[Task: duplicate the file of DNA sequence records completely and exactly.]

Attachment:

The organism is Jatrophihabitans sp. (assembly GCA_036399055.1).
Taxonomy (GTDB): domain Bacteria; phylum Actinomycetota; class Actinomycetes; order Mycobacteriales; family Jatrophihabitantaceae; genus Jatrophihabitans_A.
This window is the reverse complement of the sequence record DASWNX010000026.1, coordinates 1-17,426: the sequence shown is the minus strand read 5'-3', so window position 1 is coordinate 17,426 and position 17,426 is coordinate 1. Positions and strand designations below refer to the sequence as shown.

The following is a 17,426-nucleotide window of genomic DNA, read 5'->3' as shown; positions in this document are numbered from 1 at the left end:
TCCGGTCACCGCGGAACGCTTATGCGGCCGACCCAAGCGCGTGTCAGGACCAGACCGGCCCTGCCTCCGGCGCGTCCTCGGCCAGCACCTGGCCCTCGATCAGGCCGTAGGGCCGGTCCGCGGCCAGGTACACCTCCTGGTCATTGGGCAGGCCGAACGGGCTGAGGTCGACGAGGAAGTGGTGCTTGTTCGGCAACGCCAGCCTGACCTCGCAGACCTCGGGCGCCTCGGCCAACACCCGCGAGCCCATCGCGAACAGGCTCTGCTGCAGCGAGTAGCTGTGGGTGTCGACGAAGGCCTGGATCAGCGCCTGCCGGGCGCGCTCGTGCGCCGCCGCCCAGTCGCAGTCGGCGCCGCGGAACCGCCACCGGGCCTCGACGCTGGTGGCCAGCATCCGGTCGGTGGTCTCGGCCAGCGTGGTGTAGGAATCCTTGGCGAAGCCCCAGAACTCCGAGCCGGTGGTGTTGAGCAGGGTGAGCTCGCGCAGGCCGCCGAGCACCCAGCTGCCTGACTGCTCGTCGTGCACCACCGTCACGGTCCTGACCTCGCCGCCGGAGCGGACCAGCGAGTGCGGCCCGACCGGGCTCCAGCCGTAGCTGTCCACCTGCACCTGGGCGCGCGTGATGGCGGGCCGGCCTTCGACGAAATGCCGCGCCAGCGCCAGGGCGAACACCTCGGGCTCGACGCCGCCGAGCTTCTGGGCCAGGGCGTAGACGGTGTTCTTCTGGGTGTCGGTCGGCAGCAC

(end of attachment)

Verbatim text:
The organism is Jatrophihabitans sp. (assembly GCA_036399055.1).
Taxonomy (GTDB): domain Bacteria; phylum Actinomycetota; class Actinomycetes; order Mycobacteriales; family Jatrophihabitantaceae; genus Jatrophihabitans_A.
This window is the reverse complement of the sequence record DASWNX010000026.1, coordinates 1-17,426: the sequence shown is the minus strand read 5'-3', so window position 1 is coordinate 17,426 and position 17,426 is coordinate 1. Positions and strand designations below refer to the sequence as shown.

The following is a 17,426-nucleotide window of genomic DNA, read 5'->3' as shown; positions in this document are numbered from 1 at the left end:
TCCGGTCACCGCGGAACGCTTATGCGGCCGACCCAAGCGCGTGTCAGGACCAGACCGGCCCTGCCTCCGGCGCGTCCTCGGCCAGCACCTGGCCCTCGATCAGGCCGTAGGGCCGGTCCGCGGCCAGGTACACCTCCTGGTCATTGGGCAGGCCGAACGGGCTGAGGTCGACGAGGAAGTGGTGCTTGTTCGGCAACGCCAGCCTGACCTCGCAGACCTCGGGCGCCTCGGCCAACACCCGCGAGCCCATCGCGAACAGGCTCTGCTGCAGCGAGTAGCTGTGGGTGTCGACGAAGGCCTGGATCAGCGCCTGCCGGGCGCGCTCGTGCGCCGCCGCCCAGTCGCAGTCGGCGCCGCGGAACCGCCACCGGGCCTCGACGCTGGTGGCCAGCATCCGGTCGGTGGTCTCGGCCAGCGTGGTGTAGGAATCCTTGGCGAAGCCCCAGAACTCCGAGCCGGTGGTGTTGAGCAGGGTGAGCTCGCGCAGGCCGCCGAGCACCCAGCTGCCTGACTGCTCGTCGTGCACCACCGTCACGGTCCTGACCTCGCCGCCGGAGCGGACCAGCGAGTGCGGCCCGACCGGGCTCCAGCCGTAGCTGTCCACCTGCACCTGGGCGCGCGTGATGGCGGGCCGGCCTTCGACGAAATGCCGCGCCAGCGCCAGGGCGAACACCTCGGGCTCGACGCCGCCGAGCTTCTGGGCCAGGGCGTAGACGGTGTTCTTCTGGGTGTCGGTCGGCAGCAC